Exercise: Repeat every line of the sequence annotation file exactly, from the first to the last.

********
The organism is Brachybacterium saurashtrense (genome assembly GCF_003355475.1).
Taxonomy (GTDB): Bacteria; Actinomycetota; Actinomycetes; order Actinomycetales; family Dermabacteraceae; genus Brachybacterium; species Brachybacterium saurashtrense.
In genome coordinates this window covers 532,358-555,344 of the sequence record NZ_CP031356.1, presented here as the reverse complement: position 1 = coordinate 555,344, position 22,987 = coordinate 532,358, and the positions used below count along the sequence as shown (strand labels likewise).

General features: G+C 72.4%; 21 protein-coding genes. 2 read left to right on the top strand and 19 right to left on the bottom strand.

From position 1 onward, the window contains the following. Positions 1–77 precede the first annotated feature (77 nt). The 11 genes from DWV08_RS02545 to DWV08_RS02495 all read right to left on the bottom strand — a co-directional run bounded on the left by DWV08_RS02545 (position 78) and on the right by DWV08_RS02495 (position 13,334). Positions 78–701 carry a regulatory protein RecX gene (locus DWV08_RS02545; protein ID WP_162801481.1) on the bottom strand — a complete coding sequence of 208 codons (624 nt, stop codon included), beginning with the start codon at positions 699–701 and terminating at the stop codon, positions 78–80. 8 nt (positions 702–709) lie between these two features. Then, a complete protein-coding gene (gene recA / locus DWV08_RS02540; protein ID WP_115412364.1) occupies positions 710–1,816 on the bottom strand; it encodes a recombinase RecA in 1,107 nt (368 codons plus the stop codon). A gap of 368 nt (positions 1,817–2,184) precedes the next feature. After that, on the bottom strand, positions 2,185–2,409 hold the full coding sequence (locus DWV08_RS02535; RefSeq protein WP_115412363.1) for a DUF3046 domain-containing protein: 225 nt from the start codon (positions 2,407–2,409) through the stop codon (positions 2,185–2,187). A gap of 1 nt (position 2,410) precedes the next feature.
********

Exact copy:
The organism is Brachybacterium saurashtrense (genome assembly GCF_003355475.1).
Taxonomy (GTDB): Bacteria; Actinomycetota; Actinomycetes; order Actinomycetales; family Dermabacteraceae; genus Brachybacterium; species Brachybacterium saurashtrense.
In genome coordinates this window covers 532,358-555,344 of the sequence record NZ_CP031356.1, presented here as the reverse complement: position 1 = coordinate 555,344, position 22,987 = coordinate 532,358, and the positions used below count along the sequence as shown (strand labels likewise).

General features: G+C 72.4%; 21 protein-coding genes. 2 read left to right on the top strand and 19 right to left on the bottom strand.

From position 1 onward, the window contains the following. Positions 1–77 precede the first annotated feature (77 nt). The 11 genes from DWV08_RS02545 to DWV08_RS02495 all read right to left on the bottom strand — a co-directional run bounded on the left by DWV08_RS02545 (position 78) and on the right by DWV08_RS02495 (position 13,334). Positions 78–701 carry a regulatory protein RecX gene (locus DWV08_RS02545; protein ID WP_162801481.1) on the bottom strand — a complete coding sequence of 208 codons (624 nt, stop codon included), beginning with the start codon at positions 699–701 and terminating at the stop codon, positions 78–80. 8 nt (positions 702–709) lie between these two features. Then, a complete protein-coding gene (gene recA / locus DWV08_RS02540; protein ID WP_115412364.1) occupies positions 710–1,816 on the bottom strand; it encodes a recombinase RecA in 1,107 nt (368 codons plus the stop codon). A gap of 368 nt (positions 1,817–2,184) precedes the next feature. After that, on the bottom strand, positions 2,185–2,409 hold the full coding sequence (locus DWV08_RS02535; RefSeq protein WP_115412363.1) for a DUF3046 domain-containing protein: 225 nt from the start codon (positions 2,407–2,409) through the stop codon (positions 2,185–2,187). A gap of 1 nt (position 2,410) precedes the next feature.